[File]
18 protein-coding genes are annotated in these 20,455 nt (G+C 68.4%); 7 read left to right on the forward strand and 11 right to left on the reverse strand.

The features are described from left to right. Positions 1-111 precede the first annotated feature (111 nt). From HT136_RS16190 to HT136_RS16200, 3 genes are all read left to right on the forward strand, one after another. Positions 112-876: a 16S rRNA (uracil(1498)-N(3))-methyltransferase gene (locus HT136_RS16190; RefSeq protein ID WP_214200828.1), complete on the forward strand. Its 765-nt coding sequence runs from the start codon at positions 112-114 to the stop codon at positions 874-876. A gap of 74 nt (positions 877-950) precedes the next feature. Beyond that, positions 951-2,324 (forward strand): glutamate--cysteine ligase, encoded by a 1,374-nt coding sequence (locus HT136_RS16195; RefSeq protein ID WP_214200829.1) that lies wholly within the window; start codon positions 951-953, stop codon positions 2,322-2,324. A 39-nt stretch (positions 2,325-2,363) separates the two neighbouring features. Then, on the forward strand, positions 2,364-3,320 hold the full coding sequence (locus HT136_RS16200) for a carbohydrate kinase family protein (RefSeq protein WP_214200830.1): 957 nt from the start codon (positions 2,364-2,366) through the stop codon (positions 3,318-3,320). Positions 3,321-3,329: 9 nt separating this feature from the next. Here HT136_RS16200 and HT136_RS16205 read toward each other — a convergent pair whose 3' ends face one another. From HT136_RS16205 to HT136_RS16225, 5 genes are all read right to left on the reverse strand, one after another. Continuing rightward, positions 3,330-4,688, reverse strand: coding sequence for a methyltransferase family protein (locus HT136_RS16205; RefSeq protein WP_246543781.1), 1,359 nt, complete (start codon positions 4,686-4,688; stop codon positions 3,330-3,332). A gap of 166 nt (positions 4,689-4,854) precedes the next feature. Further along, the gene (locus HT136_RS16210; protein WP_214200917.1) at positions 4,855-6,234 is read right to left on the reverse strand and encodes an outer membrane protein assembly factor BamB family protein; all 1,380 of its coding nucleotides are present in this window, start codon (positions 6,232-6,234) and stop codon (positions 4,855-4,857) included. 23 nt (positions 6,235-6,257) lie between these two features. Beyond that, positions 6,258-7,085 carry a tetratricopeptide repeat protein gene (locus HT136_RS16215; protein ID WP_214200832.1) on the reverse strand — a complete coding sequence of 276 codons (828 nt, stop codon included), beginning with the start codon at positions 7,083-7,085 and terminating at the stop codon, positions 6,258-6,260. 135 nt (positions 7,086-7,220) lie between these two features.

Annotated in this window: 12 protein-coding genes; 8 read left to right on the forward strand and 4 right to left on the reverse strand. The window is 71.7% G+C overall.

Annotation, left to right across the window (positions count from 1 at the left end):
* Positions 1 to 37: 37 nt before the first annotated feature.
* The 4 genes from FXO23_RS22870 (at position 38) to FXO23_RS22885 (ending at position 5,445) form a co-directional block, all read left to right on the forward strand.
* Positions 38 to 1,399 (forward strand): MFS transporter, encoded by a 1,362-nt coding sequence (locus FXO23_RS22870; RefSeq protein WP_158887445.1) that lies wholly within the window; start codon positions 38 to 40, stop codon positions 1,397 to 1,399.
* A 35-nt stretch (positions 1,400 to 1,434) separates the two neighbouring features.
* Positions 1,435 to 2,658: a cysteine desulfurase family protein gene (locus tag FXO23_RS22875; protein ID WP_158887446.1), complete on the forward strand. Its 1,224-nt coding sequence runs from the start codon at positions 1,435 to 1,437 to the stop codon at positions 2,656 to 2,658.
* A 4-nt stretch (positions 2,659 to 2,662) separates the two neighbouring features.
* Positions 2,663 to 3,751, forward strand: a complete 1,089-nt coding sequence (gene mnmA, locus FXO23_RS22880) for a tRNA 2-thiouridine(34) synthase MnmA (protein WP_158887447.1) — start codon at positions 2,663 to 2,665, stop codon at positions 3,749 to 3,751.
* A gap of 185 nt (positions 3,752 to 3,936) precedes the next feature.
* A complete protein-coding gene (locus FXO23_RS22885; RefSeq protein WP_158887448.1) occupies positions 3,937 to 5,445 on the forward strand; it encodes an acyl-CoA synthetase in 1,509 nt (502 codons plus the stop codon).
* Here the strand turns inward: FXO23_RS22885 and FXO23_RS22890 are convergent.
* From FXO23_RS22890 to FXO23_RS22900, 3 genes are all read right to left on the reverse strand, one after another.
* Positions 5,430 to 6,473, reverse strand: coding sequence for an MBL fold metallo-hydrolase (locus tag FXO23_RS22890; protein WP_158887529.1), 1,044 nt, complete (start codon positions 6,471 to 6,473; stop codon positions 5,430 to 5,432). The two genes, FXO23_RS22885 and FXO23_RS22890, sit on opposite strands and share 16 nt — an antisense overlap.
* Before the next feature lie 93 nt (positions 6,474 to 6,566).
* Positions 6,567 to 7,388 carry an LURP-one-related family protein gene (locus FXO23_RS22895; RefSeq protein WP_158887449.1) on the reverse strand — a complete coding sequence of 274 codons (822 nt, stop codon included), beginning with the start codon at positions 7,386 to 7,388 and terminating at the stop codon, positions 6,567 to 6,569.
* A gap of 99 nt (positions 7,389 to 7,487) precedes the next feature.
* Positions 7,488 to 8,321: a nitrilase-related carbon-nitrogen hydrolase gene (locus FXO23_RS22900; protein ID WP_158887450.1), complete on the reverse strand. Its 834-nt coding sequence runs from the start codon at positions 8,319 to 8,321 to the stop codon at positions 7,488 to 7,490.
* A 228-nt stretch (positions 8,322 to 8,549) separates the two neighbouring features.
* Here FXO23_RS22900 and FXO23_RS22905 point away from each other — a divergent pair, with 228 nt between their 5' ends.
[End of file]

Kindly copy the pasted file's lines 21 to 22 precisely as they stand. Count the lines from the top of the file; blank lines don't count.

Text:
* A 228-nt stretch (positions 8,322 to 8,549) separates the two neighbouring features.
* Here FXO23_RS22900 and FXO23_RS22905 point away from each other — a divergent pair, with 228 nt between their 5' ends.